Changing the Motor Vehicle Act would be “biblical,” but it’s something Whitehorse mayor Dan Curtis intended to bring up at the Association of Yukon Communities annual general meeting this week.
“It’s a monster,” he says of potentially changing the act. “It’s a big beast.”
However, he said he believes there’s widespread interest in trying. That’s why the city submitted a resolution to the Association of Yukon Communities, asking for help with both the Motor Vehicle Act and the Summary Convictions Act, in the hopes of making changes, including potentially imposing stiffer fines for speeding.
Curtis was speaking to the News after council received a letter last week from Geraldine Van Bibber, MLA for Porter Creek North.
In her letter, Van Bibber said she has received several calls and visits from residents of Porter Creek who are concerned about speeding on 12th Avenue.
“The concern about speeding has been front and centre for many years and it has been escalating,” reads the letter. “It is only a matter of time before there is another accident on this roadway.”
She called on council to help come up with solutions to a problem she said has persisted for decades, and only shows signs of getting worse as Porter Creek develops further.
Speaking from Dawson City the day the AGM was scheduled to begin, Van Bibber said younger and younger families are moving into the neighbourhood. They are particularly worried about the speeds being driven around Jack Hulland Elementary School, particularly now that the roads are dry.
“With summer and non-icy roads, people just seem to pick up speed on that little straight stretch,” she said, adding she’s not even asking for the speed limit (which is 50) to be lowered, just that drivers adhere to it.
“There’s nowhere to go in a hurry in Whitehorse for goodness’ sake … take the extra five minutes if you’re in a rush and drive earlier.”
Curtis said he’s aware of concerns about 12th Avenue and other streets throughout the city (“Traffic is by far the biggest complaint,” he said), but when it comes to speeding, that’s the jurisdiction of the RCMP and territorial legislation. It’s not as simple as city council amending a bylaw.
One thing the city is doing, he said, is working with the Yukon government to put together a school traffic master plan.
A committee is currently speaking to schools across Whitehorse to find out more about the traffic issues faced by individual schools. That report should be completed at the end of May.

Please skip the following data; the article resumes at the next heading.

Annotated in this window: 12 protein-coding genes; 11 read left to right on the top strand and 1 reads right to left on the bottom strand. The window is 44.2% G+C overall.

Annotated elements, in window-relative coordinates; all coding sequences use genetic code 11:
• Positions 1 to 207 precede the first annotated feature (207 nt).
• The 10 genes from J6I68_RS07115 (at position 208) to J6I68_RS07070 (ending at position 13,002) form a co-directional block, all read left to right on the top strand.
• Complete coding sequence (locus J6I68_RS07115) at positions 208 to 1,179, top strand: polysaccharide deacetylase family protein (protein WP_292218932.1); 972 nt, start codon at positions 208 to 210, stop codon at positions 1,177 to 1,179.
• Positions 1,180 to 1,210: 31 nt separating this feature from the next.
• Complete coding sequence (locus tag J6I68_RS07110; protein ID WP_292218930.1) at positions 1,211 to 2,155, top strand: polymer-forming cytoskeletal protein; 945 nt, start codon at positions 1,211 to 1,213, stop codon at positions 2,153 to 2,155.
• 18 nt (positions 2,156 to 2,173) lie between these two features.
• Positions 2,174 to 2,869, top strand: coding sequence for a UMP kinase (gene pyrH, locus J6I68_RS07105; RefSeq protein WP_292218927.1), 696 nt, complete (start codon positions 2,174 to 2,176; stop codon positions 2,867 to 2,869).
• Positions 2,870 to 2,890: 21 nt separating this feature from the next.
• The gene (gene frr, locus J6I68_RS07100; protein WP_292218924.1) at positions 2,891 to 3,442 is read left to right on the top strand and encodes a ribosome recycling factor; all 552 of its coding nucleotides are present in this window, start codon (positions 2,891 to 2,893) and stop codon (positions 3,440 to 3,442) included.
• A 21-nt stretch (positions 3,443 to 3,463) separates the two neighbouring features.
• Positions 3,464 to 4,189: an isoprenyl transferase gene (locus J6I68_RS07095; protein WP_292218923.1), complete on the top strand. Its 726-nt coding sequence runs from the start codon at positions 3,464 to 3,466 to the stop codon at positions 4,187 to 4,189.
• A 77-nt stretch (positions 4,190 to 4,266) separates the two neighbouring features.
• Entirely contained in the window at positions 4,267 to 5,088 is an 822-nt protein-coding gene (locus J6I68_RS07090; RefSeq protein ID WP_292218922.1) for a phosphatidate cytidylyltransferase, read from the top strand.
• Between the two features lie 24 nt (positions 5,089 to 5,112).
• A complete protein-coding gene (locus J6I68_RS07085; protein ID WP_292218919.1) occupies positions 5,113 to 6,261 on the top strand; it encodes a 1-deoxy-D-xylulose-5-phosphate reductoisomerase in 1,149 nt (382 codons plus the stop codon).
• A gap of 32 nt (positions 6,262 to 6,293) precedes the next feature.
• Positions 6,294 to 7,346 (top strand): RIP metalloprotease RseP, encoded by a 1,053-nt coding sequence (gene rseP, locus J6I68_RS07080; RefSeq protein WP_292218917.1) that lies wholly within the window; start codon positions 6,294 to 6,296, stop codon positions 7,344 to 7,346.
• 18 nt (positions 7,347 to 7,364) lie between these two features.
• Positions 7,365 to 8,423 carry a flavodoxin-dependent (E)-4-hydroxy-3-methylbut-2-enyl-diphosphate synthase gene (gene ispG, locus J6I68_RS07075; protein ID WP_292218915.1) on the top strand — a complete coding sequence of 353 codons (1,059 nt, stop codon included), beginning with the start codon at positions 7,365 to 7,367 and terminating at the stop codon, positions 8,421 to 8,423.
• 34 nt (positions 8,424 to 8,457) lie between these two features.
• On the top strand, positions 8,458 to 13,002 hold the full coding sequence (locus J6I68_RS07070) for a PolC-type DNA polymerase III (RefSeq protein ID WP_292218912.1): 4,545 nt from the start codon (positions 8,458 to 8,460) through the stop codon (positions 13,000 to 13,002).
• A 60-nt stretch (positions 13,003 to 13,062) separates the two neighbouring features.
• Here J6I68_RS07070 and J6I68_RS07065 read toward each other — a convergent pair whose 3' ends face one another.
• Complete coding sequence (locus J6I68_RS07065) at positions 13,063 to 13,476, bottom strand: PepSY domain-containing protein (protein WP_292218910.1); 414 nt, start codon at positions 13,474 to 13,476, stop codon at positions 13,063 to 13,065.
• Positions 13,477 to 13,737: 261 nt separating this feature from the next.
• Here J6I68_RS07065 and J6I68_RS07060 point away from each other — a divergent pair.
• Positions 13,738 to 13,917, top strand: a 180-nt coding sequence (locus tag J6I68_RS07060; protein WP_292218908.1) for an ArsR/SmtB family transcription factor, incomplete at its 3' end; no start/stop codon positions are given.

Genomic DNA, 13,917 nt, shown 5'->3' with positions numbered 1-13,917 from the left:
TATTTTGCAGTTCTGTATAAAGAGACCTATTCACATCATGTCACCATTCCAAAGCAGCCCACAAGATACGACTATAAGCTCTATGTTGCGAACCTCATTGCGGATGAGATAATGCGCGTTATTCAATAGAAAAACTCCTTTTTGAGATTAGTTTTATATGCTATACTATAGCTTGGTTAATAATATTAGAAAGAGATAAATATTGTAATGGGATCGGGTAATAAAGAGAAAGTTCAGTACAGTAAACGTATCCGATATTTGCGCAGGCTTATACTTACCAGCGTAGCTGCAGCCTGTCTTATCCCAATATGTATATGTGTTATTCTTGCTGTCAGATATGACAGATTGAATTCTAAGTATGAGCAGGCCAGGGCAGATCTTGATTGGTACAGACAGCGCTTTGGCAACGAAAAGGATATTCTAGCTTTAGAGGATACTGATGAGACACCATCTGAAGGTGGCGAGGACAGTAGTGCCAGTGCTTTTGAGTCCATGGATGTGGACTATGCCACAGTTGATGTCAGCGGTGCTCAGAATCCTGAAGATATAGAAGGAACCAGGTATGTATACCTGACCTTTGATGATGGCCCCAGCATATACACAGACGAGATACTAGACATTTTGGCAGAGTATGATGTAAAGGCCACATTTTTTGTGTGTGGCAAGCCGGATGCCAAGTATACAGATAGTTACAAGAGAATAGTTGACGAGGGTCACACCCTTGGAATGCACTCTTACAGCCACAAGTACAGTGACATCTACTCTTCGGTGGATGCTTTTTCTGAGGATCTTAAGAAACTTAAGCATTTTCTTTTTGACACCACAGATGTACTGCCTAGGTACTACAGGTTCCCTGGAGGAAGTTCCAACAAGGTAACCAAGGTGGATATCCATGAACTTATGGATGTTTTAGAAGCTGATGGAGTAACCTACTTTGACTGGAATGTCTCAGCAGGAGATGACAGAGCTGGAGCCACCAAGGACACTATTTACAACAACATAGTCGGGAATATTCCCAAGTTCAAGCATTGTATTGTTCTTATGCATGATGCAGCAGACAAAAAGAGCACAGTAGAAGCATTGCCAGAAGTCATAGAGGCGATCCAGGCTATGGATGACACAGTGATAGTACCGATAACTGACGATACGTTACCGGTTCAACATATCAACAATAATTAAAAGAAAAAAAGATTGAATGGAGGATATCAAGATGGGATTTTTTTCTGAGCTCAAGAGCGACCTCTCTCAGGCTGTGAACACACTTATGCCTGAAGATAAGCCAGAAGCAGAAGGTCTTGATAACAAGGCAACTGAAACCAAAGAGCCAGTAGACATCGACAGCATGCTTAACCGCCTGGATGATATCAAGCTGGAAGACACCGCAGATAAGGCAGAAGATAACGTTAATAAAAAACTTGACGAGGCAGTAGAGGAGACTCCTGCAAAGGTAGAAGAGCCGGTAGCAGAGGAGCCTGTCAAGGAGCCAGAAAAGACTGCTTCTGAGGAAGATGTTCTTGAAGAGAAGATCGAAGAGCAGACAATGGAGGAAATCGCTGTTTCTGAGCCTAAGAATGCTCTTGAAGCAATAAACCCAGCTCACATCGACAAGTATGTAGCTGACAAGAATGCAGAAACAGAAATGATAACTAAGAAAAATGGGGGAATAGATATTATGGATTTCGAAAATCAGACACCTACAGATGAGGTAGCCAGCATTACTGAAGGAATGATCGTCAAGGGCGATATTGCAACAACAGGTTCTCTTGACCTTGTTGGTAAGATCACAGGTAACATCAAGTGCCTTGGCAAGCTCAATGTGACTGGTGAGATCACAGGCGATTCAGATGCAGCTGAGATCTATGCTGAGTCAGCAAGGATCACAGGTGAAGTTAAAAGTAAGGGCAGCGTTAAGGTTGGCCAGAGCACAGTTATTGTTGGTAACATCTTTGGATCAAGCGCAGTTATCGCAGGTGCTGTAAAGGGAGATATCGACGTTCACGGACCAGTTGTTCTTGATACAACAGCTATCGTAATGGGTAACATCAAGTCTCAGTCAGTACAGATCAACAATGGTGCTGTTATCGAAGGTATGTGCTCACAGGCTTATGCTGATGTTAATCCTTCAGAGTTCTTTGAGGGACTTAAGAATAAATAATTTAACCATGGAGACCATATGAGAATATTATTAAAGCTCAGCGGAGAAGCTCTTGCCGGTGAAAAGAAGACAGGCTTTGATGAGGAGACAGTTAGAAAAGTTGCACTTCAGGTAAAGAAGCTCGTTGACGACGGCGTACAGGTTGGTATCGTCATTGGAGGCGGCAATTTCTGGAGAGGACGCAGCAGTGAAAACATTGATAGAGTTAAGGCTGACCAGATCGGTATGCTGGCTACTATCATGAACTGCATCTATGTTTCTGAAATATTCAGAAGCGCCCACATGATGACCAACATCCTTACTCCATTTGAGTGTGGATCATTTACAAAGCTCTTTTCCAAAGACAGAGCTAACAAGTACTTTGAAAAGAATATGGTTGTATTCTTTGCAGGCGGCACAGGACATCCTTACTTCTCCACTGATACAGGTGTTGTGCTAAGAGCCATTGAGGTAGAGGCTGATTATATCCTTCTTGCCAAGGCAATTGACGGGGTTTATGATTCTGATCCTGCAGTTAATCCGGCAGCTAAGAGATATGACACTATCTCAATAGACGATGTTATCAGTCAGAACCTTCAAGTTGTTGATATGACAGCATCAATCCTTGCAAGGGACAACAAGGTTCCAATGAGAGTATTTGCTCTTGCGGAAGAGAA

In the meantime, Curtis said the city is introducing traffic calming kits, which include removable speed bumps, temporary curbs, posts that narrow paths for cars, and radar speed signs.
The city has also just started its annual collection of traffic data, said Taylor Eshpeter, assistant city engineer with the City of Whitehorse.
Eshpeter said this includes using a variety of manual and camera counts to identify patterns and problems with speed and traffic flow.
Manual counts take place at various signalized intersections (roughly 25) at three different times a day — from 7 a.m. to 9 a.m., 11 a.m. to 1 p.m., and from 4 p.m. to 6 p.m.
For the most part, he said this takes place from May 1 until just before school is out.
This year, Eshpeter said the city is also looking closely at “pedestrian clearance” — the amount of time between when a pedestrian signal starts flashing to indicate a light change, and the time it becomes solid.
Eshpeter said it has historically been based on a walking speed of 1.5 metres per second, but said more recent guidelines recommend a lower average speed.
As part of the review, the city is checking measurements and re-calculating pedestrian clearance at 1 or 1.2 metres per second to see how that affects light sequencing.
In addition to the annual counts, Eshpeter said other issues are looked at on a case-by-case basis as information is gathered through observation of staff, and by way of public feedback.
Last year, the second largest feedback area was the intersection of Robert Service Way and the Alaska Highway.
As a result, he said it was included in the capital budget to install a dedicated left turn lane at the intersection (similarly, a dedicated turn lane was included at the top of Two Mile Hill heading downtown).
Right now, he said the city receives more feedback on 12th Avenue than any other street.
“We are collecting more data this year to inform some potential solutions,” he said.
Van Bibber said suggestions have been made in the past — for speed bumps and crosswalks and roundabouts, but the only thing she has noticed is a high-collision sign at 12th Avenue and Pine Street. Curtis said speed bumps were installed on 12th Avenue at one point, but they were removed when the sound of them being driven over was waking people up in the middle of the night.
She also said she’d like to see roundabouts, or maybe planter boxes in the middle of the street, like the ones you find in Crestview.
She said she’s interested to see what comes of the city’s submission at the AGM.
So is Curtis.
“These are sea changes for us,” he said. “But the worst thing we can do is nothing.”
Contact Amy Kenny at firstname.lastname@example.org